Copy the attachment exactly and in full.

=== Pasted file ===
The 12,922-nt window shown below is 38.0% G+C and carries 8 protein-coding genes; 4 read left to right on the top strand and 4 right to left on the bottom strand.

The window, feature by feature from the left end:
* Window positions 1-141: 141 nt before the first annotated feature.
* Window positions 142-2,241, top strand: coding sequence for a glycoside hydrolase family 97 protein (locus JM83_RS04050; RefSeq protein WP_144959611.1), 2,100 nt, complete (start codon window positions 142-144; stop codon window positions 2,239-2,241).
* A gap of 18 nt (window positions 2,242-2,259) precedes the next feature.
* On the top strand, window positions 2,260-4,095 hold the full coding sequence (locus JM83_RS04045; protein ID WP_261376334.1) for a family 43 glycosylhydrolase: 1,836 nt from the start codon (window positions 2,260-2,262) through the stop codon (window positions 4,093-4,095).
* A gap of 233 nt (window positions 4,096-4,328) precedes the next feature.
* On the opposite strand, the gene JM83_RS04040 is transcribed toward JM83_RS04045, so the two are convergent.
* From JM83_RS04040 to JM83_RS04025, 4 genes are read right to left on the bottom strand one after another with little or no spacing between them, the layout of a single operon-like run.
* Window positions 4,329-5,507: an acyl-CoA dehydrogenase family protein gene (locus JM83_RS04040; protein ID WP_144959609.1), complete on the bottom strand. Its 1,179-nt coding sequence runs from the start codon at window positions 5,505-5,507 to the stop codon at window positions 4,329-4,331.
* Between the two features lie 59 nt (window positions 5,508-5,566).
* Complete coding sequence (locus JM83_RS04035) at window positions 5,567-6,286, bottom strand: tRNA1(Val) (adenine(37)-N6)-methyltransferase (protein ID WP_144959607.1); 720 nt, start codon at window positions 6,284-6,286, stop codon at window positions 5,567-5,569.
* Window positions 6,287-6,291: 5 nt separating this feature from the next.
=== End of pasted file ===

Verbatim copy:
The 12,922-nt window shown below is 38.0% G+C and carries 8 protein-coding genes; 4 read left to right on the top strand and 4 right to left on the bottom strand.

The window, feature by feature from the left end:
* Window positions 1-141: 141 nt before the first annotated feature.
* Window positions 142-2,241, top strand: coding sequence for a glycoside hydrolase family 97 protein (locus JM83_RS04050; RefSeq protein WP_144959611.1), 2,100 nt, complete (start codon window positions 142-144; stop codon window positions 2,239-2,241).
* A gap of 18 nt (window positions 2,242-2,259) precedes the next feature.
* On the top strand, window positions 2,260-4,095 hold the full coding sequence (locus JM83_RS04045; protein ID WP_261376334.1) for a family 43 glycosylhydrolase: 1,836 nt from the start codon (window positions 2,260-2,262) through the stop codon (window positions 4,093-4,095).
* A gap of 233 nt (window positions 4,096-4,328) precedes the next feature.
* On the opposite strand, the gene JM83_RS04040 is transcribed toward JM83_RS04045, so the two are convergent.
* From JM83_RS04040 to JM83_RS04025, 4 genes are read right to left on the bottom strand one after another with little or no spacing between them, the layout of a single operon-like run.
* Window positions 4,329-5,507: an acyl-CoA dehydrogenase family protein gene (locus JM83_RS04040; protein ID WP_144959609.1), complete on the bottom strand. Its 1,179-nt coding sequence runs from the start codon at window positions 5,505-5,507 to the stop codon at window positions 4,329-4,331.
* Between the two features lie 59 nt (window positions 5,508-5,566).
* Complete coding sequence (locus JM83_RS04035) at window positions 5,567-6,286, bottom strand: tRNA1(Val) (adenine(37)-N6)-methyltransferase (protein ID WP_144959607.1); 720 nt, start codon at window positions 6,284-6,286, stop codon at window positions 5,567-5,569.
* Window positions 6,287-6,291: 5 nt separating this feature from the next.